The Social Soap Box: Social Media Gets Older

Can you believe the average age of a twitter user is 39 years old?!
Most people you ask would say, there’s no way! … twitter is for the younger kids – the Gen Y, or Millennials as they call them… but not so fast. The infographic below indicates that most social media users are between the age of 35-44, with a 25% share of all social media use.

Read on for more great statistics!

Thank you @autumntt for putting together this great article!

Amplify’d from newsroom.cisco.com

The Social Soap Box: Social Media Gets Older

Autumn Truong
July 28 , 2011

Social media has only been around a decade, but the folks who frequent sites like Twitter, Facebook and LinkedIn are getting older. 

A recent survey conducted by Pew Internet revealed that the average age of a user of social networking sites is 38, a big increase from the average age of 33 just three years ago. To boot, over half of all adult Internet users are now over the age of 35. The Pew research also revealed that Facebook users in particular are 43 percent more likely than other Internet users and more than three times as likely as non-Internet users to feel most people can be trusted.

I asked Peter Kim, chief strategy officer at Dachis Group, a research and consultancy firm focused on social business, to share his thoughts:

“Many sites are seeing current growth from this older demographic. Early on, companies could dismiss the need for social strategy by claiming that social networks were better suited for youth. Now, there should be no doubt left that social channels are critical for both business to consumer and employee to employee communications.

As companies shift to social business, they will need to come to terms with the realities of engagement. Trust is paramount and built through direct engagement; yet most companies are not staffed to scale up quickly in social channels. Thus the changes in corporate communications and marketing will be slow to manifest publicly. But they’ll become the basis of long-term competitive advantage for those who get it right.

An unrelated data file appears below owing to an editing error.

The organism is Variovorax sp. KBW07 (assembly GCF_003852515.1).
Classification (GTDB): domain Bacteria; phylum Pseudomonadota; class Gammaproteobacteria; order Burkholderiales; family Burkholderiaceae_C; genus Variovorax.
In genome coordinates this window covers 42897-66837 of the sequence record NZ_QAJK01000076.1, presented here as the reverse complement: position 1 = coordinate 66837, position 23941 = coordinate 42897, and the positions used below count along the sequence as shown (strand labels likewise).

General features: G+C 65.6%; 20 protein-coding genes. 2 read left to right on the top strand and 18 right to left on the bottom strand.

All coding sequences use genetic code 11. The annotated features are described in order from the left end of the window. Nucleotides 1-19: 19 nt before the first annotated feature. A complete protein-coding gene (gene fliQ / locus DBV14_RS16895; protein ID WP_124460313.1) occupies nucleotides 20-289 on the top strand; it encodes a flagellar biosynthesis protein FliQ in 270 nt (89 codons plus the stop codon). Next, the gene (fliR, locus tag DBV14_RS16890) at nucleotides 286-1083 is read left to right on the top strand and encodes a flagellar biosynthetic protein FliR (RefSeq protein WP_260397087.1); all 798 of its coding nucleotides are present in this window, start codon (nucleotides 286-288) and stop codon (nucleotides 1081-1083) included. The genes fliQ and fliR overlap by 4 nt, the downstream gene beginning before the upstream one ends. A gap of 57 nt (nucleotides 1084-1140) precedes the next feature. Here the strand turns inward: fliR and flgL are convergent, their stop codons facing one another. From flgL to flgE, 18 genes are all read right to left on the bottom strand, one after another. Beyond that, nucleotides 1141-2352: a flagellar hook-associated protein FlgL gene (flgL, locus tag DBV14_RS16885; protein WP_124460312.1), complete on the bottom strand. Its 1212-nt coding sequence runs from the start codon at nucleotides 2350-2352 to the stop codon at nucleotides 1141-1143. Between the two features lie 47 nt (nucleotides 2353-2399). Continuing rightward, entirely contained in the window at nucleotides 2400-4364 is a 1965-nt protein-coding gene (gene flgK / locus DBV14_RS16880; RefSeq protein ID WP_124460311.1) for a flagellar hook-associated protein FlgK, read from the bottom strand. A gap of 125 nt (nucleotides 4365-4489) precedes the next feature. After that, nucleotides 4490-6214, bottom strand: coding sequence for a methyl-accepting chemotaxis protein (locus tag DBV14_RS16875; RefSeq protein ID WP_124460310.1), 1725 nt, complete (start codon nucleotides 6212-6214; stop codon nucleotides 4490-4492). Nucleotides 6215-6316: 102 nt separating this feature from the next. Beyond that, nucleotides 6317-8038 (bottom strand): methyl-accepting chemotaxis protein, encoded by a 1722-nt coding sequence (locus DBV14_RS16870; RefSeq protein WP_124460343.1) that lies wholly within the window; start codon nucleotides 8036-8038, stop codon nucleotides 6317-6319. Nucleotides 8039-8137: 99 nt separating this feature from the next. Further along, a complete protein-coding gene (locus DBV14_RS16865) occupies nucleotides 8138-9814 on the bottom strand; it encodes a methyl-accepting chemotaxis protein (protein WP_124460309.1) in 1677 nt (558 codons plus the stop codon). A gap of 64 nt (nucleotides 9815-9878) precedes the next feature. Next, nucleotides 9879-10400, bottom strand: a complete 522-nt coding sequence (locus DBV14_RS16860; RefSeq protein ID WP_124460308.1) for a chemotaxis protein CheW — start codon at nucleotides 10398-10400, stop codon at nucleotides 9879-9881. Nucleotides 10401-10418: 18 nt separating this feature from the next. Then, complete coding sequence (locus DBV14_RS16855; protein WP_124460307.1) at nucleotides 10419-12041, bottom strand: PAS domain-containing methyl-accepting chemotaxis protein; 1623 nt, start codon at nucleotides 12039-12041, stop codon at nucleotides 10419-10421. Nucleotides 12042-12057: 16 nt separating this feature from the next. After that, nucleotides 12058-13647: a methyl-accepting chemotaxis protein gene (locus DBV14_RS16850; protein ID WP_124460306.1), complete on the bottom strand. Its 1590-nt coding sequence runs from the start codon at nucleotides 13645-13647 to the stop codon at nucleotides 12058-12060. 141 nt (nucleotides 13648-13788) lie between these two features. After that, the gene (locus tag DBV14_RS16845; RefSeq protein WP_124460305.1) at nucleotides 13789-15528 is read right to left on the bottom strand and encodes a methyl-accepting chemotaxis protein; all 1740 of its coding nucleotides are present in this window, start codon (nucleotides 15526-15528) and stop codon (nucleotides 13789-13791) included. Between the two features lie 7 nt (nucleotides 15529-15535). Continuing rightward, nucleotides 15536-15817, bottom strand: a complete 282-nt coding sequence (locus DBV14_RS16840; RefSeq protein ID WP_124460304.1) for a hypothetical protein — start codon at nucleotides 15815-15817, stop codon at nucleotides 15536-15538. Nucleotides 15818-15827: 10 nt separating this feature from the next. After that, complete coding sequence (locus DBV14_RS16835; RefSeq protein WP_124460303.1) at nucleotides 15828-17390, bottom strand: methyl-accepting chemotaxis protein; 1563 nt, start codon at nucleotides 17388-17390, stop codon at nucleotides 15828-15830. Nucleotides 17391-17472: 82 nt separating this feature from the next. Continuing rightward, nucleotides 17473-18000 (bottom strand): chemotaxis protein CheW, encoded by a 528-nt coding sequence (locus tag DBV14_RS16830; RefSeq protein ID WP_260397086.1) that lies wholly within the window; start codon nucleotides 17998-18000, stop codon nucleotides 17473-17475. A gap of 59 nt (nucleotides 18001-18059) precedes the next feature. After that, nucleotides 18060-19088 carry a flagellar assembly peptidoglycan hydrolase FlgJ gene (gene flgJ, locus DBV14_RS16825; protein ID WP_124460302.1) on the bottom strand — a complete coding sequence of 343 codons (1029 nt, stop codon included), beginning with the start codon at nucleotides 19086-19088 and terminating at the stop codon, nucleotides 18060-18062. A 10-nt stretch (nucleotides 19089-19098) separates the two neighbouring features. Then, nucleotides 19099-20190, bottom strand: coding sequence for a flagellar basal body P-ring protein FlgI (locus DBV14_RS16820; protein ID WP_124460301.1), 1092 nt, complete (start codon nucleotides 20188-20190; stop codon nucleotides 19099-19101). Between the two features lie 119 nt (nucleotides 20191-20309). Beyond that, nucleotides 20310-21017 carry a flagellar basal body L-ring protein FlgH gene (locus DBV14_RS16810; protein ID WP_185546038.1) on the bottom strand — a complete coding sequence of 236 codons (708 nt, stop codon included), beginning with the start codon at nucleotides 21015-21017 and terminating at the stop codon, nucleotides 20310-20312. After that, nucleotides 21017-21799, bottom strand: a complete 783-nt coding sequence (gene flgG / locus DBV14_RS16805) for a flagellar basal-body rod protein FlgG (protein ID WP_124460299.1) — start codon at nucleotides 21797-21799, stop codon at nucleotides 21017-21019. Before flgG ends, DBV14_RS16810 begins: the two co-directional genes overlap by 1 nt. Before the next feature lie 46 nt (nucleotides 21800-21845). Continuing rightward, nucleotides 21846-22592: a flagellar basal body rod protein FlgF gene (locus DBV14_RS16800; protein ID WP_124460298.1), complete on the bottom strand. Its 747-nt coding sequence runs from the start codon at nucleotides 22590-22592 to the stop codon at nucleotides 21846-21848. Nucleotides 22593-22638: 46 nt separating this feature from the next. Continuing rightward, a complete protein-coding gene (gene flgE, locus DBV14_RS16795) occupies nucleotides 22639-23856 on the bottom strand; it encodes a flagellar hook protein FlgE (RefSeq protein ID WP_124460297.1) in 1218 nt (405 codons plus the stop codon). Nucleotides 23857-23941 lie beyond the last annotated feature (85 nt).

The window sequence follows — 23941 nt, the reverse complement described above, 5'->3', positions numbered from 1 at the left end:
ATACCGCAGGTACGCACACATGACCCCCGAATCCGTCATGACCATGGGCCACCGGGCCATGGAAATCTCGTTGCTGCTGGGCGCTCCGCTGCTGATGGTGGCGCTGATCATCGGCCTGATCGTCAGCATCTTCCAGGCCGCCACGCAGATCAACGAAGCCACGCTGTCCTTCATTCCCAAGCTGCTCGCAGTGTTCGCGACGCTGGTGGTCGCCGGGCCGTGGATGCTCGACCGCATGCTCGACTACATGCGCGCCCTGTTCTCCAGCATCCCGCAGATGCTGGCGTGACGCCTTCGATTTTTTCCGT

What this means: companies must consider their readiness for social business. Is the organization siloed or networked? Is the culture closed or collaborative? Are the right tools being used to facilitate communications and connections?

Look to companies like Ford and Target that are shifting on the leading edge of these changes.”

Net-net: The population is aging, so it makes sense that users of social networks are getting older, too. Here’s a fairly recent infographic that gives a good breakdown of how the various age groups interact online.

Read more at newsroom.cisco.com

 

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Internet TV forecasts on the rise!

It’s inevitable, eventually all TV programming will be available through IP. Network infrastructure providers like Cisco are already building out new networks that can support the immense surge of Internet traffic. The annual Visual Networking Index Forecast from Cisco projects that global Internet traffic will grow more than fourfold from 2009 to 2014, mostly due to a spike in video viewing.

Amplify’d from www.eetasia.com

Internet television rises as broadband connections increase

The television industry is at the beginning of a generational change which will eventually see a new type of television service—the Internet television—being delivered directly to TV sets in broadband-enabled households around the globe. In the end, practically all new TV sets will incorporate Internet television functionality as a standard feature that viewers will be able to use alongside their existing television services.
vision services.

By 2014, there will be 785 million fixed broadband connections around the world which means that over 50 percent of TV households will have a broadband connection, most of which will be capable of supporting the delivery of high quality video and, therefore, Internet television services.

vices.

Companies such as Akamai, Cisco, and Infinera, along with hundreds of others, are rushing to develop the network infrastructure that will be needed to deliver the enormous volume video traffic implied if television programming is to be delivered over the Internet on a mass scale.

Read more at www.eetasia.com